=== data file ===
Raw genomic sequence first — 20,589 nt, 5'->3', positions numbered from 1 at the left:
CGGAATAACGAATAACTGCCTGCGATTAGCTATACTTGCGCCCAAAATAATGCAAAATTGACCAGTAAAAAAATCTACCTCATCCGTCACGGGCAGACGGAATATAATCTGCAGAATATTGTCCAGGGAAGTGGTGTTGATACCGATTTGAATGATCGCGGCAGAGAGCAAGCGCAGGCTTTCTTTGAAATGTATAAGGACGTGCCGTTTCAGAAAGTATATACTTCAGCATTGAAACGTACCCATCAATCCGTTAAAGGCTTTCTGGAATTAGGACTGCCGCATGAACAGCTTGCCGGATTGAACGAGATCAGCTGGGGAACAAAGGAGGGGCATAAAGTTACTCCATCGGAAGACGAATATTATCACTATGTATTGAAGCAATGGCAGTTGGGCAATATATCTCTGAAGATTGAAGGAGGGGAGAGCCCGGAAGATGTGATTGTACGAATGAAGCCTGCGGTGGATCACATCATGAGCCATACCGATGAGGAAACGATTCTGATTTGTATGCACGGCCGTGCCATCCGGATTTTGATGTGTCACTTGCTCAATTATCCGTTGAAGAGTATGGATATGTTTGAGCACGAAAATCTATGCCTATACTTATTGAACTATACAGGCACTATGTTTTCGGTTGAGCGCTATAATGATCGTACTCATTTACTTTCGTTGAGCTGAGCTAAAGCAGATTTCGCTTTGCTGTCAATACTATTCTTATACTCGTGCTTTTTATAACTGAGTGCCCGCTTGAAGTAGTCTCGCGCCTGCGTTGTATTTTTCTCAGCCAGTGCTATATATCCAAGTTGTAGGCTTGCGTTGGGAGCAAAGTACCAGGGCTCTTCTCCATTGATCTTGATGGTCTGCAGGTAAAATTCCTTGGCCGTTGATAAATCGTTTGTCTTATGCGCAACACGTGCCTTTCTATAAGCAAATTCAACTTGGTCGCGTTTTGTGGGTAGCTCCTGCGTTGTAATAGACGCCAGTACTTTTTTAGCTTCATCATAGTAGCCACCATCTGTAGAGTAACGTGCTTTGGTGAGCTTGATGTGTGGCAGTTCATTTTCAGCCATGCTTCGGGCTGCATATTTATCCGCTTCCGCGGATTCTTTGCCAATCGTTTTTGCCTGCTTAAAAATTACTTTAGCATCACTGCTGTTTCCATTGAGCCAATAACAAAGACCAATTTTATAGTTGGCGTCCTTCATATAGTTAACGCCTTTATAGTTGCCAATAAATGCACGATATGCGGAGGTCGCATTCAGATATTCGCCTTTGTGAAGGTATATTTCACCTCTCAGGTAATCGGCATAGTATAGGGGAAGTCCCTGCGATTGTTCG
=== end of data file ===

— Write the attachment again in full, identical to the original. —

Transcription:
Raw genomic sequence first — 20,589 nt, 5'->3', positions numbered from 1 at the left:
CGGAATAACGAATAACTGCCTGCGATTAGCTATACTTGCGCCCAAAATAATGCAAAATTGACCAGTAAAAAAATCTACCTCATCCGTCACGGGCAGACGGAATATAATCTGCAGAATATTGTCCAGGGAAGTGGTGTTGATACCGATTTGAATGATCGCGGCAGAGAGCAAGCGCAGGCTTTCTTTGAAATGTATAAGGACGTGCCGTTTCAGAAAGTATATACTTCAGCATTGAAACGTACCCATCAATCCGTTAAAGGCTTTCTGGAATTAGGACTGCCGCATGAACAGCTTGCCGGATTGAACGAGATCAGCTGGGGAACAAAGGAGGGGCATAAAGTTACTCCATCGGAAGACGAATATTATCACTATGTATTGAAGCAATGGCAGTTGGGCAATATATCTCTGAAGATTGAAGGAGGGGAGAGCCCGGAAGATGTGATTGTACGAATGAAGCCTGCGGTGGATCACATCATGAGCCATACCGATGAGGAAACGATTCTGATTTGTATGCACGGCCGTGCCATCCGGATTTTGATGTGTCACTTGCTCAATTATCCGTTGAAGAGTATGGATATGTTTGAGCACGAAAATCTATGCCTATACTTATTGAACTATACAGGCACTATGTTTTCGGTTGAGCGCTATAATGATCGTACTCATTTACTTTCGTTGAGCTGAGCTAAAGCAGATTTCGCTTTGCTGTCAATACTATTCTTATACTCGTGCTTTTTATAACTGAGTGCCCGCTTGAAGTAGTCTCGCGCCTGCGTTGTATTTTTCTCAGCCAGTGCTATATATCCAAGTTGTAGGCTTGCGTTGGGAGCAAAGTACCAGGGCTCTTCTCCATTGATCTTGATGGTCTGCAGGTAAAATTCCTTGGCCGTTGATAAATCGTTTGTCTTATGCGCAACACGTGCCTTTCTATAAGCAAATTCAACTTGGTCGCGTTTTGTGGGTAGCTCCTGCGTTGTAATAGACGCCAGTACTTTTTTAGCTTCATCATAGTAGCCACCATCTGTAGAGTAACGTGCTTTGGTGAGCTTGATGTGTGGCAGTTCATTTTCAGCCATGCTTCGGGCTGCATATTTATCCGCTTCCGCGGATTCTTTGCCAATCGTTTTTGCCTGCTTAAAAATTACTTTAGCATCACTGCTGTTTCCATTGAGCCAATAACAAAGACCAATTTTATAGTTGGCGTCCTTCATATAGTTAACGCCTTTATAGTTGCCAATAAATGCACGATATGCGGAGGTCGCATTCAGATATTCGCCTTTGTGAAGGTATATTTCACCTCTCAGGTAATCGGCATAGTATAGGGGAAGTCCCTGCGATTGTTCG